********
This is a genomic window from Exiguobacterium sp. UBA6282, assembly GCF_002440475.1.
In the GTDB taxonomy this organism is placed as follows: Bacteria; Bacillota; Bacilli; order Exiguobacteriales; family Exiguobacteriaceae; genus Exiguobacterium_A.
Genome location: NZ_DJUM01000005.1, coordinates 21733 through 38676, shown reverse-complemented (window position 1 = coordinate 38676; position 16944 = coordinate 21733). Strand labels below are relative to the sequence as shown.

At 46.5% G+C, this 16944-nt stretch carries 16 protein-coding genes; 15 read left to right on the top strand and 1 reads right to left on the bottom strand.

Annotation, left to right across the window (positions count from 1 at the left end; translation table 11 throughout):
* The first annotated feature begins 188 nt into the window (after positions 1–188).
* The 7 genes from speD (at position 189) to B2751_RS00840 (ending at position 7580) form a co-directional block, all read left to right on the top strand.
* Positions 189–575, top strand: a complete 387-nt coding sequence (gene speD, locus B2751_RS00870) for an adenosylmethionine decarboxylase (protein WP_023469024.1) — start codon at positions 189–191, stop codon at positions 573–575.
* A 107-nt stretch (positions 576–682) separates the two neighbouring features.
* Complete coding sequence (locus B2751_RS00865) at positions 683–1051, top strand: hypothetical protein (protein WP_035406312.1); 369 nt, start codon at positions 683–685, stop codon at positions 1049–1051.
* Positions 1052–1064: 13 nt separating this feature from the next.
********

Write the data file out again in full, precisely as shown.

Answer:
This is a genomic window from Exiguobacterium sp. UBA6282, assembly GCF_002440475.1.
In the GTDB taxonomy this organism is placed as follows: Bacteria; Bacillota; Bacilli; order Exiguobacteriales; family Exiguobacteriaceae; genus Exiguobacterium_A.
Genome location: NZ_DJUM01000005.1, coordinates 21733 through 38676, shown reverse-complemented (window position 1 = coordinate 38676; position 16944 = coordinate 21733). Strand labels below are relative to the sequence as shown.

At 46.5% G+C, this 16944-nt stretch carries 16 protein-coding genes; 15 read left to right on the top strand and 1 reads right to left on the bottom strand.

Annotation, left to right across the window (positions count from 1 at the left end; translation table 11 throughout):
* The first annotated feature begins 188 nt into the window (after positions 1–188).
* The 7 genes from speD (at position 189) to B2751_RS00840 (ending at position 7580) form a co-directional block, all read left to right on the top strand.
* Positions 189–575, top strand: a complete 387-nt coding sequence (gene speD, locus B2751_RS00870) for an adenosylmethionine decarboxylase (protein WP_023469024.1) — start codon at positions 189–191, stop codon at positions 573–575.
* A 107-nt stretch (positions 576–682) separates the two neighbouring features.
* Complete coding sequence (locus B2751_RS00865) at positions 683–1051, top strand: hypothetical protein (protein WP_035406312.1); 369 nt, start codon at positions 683–685, stop codon at positions 1049–1051.
* Positions 1052–1064: 13 nt separating this feature from the next.